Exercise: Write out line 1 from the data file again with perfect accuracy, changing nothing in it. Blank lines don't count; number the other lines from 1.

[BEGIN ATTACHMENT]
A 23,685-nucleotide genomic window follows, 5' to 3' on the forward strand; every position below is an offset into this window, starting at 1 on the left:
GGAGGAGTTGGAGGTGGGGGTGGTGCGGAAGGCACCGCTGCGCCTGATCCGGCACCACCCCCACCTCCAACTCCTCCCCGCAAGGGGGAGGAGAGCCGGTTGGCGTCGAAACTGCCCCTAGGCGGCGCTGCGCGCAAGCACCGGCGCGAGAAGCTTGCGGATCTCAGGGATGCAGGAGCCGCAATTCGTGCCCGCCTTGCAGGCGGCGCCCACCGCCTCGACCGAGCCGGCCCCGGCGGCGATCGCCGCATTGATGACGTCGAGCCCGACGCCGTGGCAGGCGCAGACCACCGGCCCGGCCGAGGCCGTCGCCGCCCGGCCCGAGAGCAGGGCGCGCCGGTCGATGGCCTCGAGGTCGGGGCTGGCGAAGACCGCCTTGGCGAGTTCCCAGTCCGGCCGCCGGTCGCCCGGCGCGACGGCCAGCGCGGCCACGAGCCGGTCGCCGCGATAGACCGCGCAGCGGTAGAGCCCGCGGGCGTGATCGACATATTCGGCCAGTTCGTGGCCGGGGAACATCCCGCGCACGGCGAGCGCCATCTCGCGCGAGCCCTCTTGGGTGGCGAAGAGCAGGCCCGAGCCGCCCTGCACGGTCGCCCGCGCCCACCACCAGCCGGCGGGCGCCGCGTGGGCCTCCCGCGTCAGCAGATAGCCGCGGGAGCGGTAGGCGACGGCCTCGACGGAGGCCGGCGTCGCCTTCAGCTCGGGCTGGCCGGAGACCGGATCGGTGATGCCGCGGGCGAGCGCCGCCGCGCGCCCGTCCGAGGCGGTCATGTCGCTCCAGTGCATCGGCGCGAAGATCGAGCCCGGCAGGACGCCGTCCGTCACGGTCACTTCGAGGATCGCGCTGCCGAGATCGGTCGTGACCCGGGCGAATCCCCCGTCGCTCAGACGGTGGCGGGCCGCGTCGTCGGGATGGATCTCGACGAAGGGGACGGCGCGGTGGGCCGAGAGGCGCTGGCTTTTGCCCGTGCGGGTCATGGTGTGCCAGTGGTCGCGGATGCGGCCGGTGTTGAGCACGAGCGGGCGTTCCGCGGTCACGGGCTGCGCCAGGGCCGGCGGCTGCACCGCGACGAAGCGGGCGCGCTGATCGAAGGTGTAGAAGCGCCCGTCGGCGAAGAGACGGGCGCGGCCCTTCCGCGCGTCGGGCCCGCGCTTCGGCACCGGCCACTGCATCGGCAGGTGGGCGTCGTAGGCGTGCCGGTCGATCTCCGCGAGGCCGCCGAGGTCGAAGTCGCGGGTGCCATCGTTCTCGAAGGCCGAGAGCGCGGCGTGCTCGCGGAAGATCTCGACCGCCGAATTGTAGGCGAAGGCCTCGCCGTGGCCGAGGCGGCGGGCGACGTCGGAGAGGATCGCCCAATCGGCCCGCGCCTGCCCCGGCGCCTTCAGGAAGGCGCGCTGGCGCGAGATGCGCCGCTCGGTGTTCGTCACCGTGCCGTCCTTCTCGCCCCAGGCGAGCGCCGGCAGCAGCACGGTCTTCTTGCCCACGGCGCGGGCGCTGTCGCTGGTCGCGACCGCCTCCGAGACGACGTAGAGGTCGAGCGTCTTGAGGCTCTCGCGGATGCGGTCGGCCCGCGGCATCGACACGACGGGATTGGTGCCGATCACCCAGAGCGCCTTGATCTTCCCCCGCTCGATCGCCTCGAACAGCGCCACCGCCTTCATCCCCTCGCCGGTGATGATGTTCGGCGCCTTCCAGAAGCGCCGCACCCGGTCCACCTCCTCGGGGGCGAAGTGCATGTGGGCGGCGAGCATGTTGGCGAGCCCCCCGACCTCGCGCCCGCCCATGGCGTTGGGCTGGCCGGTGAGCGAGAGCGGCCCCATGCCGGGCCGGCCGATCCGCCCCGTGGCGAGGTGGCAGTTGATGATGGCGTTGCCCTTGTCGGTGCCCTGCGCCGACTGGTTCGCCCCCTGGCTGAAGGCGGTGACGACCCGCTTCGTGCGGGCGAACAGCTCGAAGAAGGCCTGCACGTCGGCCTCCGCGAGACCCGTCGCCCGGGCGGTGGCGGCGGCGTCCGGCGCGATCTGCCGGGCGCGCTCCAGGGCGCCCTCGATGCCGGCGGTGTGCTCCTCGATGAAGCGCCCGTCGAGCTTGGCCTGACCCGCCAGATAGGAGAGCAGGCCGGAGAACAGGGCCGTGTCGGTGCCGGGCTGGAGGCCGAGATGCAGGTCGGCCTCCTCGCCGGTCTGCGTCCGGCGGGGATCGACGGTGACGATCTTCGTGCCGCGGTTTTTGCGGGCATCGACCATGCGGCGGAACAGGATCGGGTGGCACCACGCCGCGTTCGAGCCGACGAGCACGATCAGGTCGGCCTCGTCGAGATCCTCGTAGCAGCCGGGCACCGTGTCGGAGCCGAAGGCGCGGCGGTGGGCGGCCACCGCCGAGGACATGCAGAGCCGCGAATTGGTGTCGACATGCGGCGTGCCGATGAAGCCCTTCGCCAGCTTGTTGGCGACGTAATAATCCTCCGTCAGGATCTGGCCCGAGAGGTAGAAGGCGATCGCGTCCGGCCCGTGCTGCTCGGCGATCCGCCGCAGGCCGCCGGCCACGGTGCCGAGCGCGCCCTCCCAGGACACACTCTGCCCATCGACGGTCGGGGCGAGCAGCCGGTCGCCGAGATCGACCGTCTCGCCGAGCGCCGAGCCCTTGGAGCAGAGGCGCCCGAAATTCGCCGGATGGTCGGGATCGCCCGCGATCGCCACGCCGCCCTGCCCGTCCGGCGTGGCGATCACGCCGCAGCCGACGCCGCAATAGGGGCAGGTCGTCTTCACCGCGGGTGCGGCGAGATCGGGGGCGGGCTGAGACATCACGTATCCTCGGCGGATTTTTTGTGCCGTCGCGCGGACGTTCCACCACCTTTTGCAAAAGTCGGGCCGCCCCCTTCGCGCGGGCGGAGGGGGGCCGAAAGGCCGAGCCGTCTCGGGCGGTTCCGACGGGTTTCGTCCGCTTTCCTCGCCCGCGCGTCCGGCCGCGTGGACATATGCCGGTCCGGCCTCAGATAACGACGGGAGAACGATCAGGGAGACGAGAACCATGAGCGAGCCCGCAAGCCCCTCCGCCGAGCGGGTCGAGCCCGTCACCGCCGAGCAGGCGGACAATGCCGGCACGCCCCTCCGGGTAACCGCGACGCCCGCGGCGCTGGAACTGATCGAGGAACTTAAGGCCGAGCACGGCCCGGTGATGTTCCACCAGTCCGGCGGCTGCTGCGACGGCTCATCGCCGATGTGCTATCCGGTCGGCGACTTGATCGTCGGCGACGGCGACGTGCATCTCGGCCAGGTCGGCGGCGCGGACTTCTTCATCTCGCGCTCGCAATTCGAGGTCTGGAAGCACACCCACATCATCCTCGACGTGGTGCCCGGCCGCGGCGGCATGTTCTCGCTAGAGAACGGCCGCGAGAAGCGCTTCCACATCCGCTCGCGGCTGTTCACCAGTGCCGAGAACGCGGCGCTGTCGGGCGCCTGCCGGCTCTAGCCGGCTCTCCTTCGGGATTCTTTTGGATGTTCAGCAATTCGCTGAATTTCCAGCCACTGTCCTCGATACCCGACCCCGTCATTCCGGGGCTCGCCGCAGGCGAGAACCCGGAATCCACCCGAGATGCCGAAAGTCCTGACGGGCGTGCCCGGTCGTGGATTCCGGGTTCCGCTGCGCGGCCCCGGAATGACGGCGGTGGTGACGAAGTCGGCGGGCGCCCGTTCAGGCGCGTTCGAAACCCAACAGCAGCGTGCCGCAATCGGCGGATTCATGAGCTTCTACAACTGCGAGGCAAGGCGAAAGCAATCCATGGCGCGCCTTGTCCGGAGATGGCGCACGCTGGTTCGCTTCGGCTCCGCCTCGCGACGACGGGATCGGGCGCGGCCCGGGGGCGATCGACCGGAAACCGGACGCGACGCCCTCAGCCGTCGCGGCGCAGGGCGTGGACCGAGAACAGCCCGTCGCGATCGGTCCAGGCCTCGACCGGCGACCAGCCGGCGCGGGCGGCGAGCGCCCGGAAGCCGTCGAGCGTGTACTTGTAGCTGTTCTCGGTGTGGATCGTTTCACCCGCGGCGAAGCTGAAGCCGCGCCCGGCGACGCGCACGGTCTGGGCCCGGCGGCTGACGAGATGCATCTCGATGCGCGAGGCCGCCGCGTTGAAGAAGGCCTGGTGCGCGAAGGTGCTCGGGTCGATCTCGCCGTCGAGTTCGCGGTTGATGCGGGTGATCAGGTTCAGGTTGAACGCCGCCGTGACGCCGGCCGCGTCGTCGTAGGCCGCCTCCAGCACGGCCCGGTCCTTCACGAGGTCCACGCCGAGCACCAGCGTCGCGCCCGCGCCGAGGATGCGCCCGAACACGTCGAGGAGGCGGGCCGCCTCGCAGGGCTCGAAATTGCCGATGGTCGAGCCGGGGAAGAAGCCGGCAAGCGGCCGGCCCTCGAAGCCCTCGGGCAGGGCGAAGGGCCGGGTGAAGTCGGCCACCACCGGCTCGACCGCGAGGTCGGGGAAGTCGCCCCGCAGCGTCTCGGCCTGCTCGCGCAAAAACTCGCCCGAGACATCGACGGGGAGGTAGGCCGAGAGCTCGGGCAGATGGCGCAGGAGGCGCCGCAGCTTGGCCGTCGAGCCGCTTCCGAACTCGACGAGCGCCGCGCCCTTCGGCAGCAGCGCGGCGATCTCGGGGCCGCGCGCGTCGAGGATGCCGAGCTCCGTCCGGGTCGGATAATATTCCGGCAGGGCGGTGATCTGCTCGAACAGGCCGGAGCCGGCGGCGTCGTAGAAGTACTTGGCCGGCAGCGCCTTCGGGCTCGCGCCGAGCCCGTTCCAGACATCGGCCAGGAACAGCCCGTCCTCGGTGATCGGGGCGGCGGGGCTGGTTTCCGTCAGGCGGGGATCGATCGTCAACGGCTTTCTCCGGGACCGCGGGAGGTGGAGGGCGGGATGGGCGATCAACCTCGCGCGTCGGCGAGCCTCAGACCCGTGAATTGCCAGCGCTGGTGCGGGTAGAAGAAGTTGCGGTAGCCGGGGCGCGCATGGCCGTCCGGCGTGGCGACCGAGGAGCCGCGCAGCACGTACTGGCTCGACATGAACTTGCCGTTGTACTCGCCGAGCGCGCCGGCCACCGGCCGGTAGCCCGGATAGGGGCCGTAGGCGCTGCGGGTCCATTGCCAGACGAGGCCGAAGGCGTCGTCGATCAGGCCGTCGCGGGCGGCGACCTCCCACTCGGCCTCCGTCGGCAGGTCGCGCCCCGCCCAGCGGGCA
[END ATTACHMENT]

A 23,685-nucleotide genomic window follows, 5' to 3' on the forward strand; every position below is an offset into this window, starting at 1 on the left: